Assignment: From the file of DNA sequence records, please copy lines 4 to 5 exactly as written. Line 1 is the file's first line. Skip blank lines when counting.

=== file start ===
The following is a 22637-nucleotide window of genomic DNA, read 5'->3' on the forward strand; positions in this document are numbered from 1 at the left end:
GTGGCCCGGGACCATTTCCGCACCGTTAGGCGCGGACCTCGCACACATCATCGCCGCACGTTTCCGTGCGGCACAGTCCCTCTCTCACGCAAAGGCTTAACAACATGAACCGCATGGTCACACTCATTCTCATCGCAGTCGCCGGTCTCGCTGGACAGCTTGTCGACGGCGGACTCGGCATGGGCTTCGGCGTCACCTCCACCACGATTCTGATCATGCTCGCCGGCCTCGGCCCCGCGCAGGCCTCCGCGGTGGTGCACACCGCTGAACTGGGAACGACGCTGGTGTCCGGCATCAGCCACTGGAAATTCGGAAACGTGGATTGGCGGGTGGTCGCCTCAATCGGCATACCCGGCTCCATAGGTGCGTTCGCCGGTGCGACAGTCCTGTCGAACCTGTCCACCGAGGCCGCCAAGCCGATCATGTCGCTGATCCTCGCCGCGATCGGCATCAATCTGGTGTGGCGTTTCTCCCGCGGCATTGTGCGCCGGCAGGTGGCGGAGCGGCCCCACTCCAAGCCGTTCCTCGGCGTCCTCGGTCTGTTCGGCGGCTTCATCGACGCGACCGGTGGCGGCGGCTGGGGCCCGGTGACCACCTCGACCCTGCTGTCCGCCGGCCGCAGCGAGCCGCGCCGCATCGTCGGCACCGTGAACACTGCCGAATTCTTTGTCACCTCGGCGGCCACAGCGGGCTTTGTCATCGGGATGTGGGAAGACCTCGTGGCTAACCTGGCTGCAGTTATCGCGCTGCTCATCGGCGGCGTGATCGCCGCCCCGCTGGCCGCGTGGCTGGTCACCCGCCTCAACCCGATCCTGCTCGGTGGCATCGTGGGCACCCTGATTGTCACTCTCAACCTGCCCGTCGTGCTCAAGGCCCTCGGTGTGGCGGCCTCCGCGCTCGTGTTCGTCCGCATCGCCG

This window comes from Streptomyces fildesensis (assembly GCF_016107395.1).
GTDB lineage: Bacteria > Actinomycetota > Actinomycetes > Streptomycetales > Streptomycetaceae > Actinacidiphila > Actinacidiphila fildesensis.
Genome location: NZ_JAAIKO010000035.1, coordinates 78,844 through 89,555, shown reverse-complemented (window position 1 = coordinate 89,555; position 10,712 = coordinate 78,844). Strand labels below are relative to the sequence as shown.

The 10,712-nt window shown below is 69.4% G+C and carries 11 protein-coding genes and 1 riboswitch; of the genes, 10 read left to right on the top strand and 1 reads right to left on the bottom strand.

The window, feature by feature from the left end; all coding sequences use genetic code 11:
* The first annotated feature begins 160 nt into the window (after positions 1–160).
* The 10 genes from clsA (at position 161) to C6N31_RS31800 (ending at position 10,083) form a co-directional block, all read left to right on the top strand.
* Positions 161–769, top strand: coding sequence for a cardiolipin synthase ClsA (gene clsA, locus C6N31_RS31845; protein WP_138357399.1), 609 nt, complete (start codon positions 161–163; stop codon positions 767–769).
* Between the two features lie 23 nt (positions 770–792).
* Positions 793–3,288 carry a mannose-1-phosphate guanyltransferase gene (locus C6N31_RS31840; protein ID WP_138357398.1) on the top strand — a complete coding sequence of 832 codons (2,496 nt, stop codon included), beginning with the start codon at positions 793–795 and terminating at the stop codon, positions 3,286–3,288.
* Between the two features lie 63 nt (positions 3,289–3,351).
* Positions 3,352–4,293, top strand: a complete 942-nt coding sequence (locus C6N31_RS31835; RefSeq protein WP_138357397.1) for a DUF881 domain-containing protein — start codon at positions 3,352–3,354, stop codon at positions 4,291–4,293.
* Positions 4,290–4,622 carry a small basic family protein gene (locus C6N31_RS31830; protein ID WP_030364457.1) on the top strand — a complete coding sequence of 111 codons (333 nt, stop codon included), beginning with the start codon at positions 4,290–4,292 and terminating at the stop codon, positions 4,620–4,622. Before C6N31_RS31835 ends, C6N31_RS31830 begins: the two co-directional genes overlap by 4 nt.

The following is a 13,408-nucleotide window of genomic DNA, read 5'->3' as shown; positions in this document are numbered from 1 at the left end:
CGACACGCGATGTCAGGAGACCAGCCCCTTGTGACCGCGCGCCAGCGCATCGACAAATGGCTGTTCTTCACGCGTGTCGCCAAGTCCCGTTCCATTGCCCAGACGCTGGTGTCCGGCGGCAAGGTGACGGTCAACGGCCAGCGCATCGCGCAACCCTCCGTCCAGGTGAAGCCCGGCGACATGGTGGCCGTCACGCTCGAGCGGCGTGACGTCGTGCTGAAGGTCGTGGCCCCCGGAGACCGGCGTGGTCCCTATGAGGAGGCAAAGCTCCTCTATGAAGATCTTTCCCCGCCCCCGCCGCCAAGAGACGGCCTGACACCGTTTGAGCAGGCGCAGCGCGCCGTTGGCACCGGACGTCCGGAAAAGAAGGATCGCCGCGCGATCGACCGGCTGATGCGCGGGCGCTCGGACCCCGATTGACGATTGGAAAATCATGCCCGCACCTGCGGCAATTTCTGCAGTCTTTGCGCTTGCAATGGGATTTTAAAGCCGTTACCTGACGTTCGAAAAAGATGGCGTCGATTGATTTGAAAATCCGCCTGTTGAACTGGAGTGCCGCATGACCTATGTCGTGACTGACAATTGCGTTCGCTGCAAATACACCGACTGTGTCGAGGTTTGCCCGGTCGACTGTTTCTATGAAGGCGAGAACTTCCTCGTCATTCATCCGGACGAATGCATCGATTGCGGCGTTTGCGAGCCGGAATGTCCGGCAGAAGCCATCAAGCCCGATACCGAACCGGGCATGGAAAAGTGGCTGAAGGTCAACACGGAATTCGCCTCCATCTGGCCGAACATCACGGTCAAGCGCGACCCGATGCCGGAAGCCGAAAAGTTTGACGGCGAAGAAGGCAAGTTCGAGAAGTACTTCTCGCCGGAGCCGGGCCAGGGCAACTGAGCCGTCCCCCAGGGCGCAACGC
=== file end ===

GTDB lineage: Bacteria > Actinomycetota > Actinomycetes > Streptomycetales > Streptomycetaceae > Actinacidiphila > Actinacidiphila fildesensis.
Genome location: NZ_JAAIKO010000035.1, coordinates 78,844 through 89,555, shown reverse-complemented (window position 1 = coordinate 89,555; position 10,712 = coordinate 78,844). Strand labels below are relative to the sequence as shown.